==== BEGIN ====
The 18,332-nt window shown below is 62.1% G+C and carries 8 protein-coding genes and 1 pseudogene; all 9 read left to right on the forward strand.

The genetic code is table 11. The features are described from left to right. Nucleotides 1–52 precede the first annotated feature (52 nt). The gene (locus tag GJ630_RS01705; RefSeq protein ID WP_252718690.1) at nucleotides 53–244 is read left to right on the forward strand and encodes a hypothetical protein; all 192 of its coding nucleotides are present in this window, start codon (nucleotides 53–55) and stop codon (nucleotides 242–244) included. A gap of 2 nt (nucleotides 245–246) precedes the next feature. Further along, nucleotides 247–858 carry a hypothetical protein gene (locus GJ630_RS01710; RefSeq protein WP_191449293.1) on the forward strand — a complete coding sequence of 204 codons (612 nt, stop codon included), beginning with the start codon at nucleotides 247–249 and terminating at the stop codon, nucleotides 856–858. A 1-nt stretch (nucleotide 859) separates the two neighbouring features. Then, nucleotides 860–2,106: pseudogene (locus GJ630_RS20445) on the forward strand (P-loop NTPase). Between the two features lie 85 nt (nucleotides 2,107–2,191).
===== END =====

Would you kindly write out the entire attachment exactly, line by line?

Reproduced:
The 18,332-nt window shown below is 62.1% G+C and carries 8 protein-coding genes and 1 pseudogene; all 9 read left to right on the forward strand.

The genetic code is table 11. The features are described from left to right. Nucleotides 1–52 precede the first annotated feature (52 nt). The gene (locus tag GJ630_RS01705; RefSeq protein ID WP_252718690.1) at nucleotides 53–244 is read left to right on the forward strand and encodes a hypothetical protein; all 192 of its coding nucleotides are present in this window, start codon (nucleotides 53–55) and stop codon (nucleotides 242–244) included. A gap of 2 nt (nucleotides 245–246) precedes the next feature. Further along, nucleotides 247–858 carry a hypothetical protein gene (locus GJ630_RS01710; RefSeq protein WP_191449293.1) on the forward strand — a complete coding sequence of 204 codons (612 nt, stop codon included), beginning with the start codon at nucleotides 247–249 and terminating at the stop codon, nucleotides 856–858. A 1-nt stretch (nucleotide 859) separates the two neighbouring features. Then, nucleotides 860–2,106: pseudogene (locus GJ630_RS20445) on the forward strand (P-loop NTPase). Between the two features lie 85 nt (nucleotides 2,107–2,191).